Abstract - Programming microcontrollers involves low level interfacing with hardware and peripherals that are concurrent and reactive. Such programs are typically written in a mixture of C and assembly using concurrent language extensions (like FreeRTOS tasks and semaphores), resulting in unsafe, callback-driven, error-prone and difficult-to-maintain code.
We address this challenge by introducing SenseVM - a bytecode- interpreted virtual machine that provides a message passing based higher-order concurrency model, originally introduced by Reppy, for microcontroller programming. This model treats synchronous operations as first-class values (called Events) akin to the treatment of first-class functions in functional languages. This primarily allows the programmer to compose and tailor their own concurrency abstractions and additionally, abstracts away unsafe memory operations, common in shared-memory concurrency models, thereby making microcontroller programs safer, composable and easier-to-maintain.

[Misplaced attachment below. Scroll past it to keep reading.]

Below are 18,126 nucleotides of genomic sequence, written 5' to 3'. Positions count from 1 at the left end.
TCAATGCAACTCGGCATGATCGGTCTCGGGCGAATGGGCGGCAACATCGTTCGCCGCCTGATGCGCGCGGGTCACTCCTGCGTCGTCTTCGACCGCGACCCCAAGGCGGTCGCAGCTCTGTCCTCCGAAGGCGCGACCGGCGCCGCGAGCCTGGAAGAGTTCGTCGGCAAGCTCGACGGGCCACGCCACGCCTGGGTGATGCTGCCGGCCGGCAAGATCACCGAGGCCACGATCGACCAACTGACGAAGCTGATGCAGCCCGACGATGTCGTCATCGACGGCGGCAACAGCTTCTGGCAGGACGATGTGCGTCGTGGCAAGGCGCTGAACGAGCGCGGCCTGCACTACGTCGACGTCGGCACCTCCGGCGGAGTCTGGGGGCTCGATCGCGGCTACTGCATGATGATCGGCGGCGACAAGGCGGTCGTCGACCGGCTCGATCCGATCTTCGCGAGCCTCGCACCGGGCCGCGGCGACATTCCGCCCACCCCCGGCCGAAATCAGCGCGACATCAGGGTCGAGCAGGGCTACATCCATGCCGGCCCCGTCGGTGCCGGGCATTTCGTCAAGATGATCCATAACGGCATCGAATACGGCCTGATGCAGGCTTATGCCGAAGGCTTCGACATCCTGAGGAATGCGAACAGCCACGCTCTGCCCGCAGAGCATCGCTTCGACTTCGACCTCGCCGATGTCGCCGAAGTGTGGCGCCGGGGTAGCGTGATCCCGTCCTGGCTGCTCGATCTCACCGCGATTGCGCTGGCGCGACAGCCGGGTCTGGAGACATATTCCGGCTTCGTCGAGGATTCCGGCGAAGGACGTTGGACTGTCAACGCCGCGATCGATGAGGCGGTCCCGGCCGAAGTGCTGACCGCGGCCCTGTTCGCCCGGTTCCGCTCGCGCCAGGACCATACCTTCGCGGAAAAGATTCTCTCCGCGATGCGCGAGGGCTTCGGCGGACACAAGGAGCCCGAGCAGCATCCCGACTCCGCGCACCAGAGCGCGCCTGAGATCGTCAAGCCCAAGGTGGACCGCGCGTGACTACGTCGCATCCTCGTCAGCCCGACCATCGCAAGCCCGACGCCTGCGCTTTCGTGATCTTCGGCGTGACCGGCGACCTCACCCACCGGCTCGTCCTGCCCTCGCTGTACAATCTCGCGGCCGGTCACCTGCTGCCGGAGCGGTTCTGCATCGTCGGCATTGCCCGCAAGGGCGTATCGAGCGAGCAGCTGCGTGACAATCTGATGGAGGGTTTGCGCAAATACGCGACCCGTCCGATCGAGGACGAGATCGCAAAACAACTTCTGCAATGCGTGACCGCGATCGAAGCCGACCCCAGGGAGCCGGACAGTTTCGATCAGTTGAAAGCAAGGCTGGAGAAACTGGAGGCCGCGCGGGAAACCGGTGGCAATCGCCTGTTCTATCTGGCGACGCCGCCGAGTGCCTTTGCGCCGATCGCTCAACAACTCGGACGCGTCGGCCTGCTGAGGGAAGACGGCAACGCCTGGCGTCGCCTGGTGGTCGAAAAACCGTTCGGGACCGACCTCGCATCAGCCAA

Our VM is made portable via a low-level bridge interface, built atop the embedded OS - Zephyr. The bridge is implemented by all drivers and designed such that programming in response to a software message or a hardware interrupt remains uniform and indistinguishable. In this paper we demonstrate the features of our VM through an example, written in a Caml-like functional language, running on the nRF52840 and STM32F4 microcontrollers.